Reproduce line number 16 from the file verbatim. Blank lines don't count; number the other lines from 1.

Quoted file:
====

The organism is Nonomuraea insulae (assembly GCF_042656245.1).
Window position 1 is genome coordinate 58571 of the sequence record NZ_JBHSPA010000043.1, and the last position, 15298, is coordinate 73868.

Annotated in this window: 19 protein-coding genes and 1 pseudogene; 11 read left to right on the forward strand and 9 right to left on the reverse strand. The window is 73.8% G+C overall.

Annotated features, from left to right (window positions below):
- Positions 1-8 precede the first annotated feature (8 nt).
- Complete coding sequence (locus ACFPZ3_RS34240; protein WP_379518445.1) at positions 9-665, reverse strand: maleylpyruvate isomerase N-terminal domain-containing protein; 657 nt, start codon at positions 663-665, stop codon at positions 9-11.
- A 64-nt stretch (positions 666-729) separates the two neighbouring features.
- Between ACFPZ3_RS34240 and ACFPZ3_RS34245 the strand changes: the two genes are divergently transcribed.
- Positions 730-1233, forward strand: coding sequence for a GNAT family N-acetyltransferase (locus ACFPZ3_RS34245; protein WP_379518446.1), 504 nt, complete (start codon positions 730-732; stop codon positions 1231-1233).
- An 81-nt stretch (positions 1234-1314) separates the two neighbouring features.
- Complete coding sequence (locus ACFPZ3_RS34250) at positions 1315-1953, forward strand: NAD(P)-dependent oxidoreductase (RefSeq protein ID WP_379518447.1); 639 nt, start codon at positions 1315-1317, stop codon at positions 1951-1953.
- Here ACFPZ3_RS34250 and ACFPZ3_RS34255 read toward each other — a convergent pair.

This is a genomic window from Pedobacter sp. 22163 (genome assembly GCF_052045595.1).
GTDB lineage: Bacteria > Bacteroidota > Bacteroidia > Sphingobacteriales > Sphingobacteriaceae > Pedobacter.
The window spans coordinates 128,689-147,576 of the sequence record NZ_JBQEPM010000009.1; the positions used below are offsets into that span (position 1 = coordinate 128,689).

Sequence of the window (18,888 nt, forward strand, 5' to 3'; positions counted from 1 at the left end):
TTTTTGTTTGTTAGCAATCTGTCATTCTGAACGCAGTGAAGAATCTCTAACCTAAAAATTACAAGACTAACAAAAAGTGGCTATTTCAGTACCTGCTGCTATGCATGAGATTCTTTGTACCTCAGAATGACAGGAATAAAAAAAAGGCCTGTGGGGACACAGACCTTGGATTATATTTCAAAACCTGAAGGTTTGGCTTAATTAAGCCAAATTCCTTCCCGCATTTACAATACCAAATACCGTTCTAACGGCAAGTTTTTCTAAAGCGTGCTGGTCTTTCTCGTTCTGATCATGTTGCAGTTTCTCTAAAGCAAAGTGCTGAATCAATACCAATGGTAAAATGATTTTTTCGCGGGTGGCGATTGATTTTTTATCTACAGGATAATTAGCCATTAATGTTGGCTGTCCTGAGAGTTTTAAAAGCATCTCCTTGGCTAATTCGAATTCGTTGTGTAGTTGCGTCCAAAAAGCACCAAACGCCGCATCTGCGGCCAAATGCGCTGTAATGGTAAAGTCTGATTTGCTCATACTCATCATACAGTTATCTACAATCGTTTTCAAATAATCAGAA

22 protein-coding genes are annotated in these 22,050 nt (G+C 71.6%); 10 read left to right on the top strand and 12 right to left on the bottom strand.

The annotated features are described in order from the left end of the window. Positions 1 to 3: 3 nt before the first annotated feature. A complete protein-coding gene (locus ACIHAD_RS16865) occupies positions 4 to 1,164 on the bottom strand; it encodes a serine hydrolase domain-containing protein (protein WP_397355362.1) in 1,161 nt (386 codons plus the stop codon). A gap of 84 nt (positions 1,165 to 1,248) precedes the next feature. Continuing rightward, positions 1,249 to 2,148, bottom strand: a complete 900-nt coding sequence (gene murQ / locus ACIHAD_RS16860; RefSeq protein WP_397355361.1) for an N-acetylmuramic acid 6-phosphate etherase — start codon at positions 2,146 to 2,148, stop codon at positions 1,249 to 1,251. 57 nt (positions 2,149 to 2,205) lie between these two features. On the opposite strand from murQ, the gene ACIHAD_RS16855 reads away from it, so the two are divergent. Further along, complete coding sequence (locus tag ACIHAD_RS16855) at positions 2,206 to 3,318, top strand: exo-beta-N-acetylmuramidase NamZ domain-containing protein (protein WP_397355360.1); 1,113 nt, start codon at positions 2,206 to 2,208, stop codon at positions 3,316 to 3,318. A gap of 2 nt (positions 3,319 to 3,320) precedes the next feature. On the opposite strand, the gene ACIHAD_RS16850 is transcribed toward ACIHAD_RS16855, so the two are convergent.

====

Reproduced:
Sequence of the window (18,888 nt, forward strand, 5' to 3'; positions counted from 1 at the left end):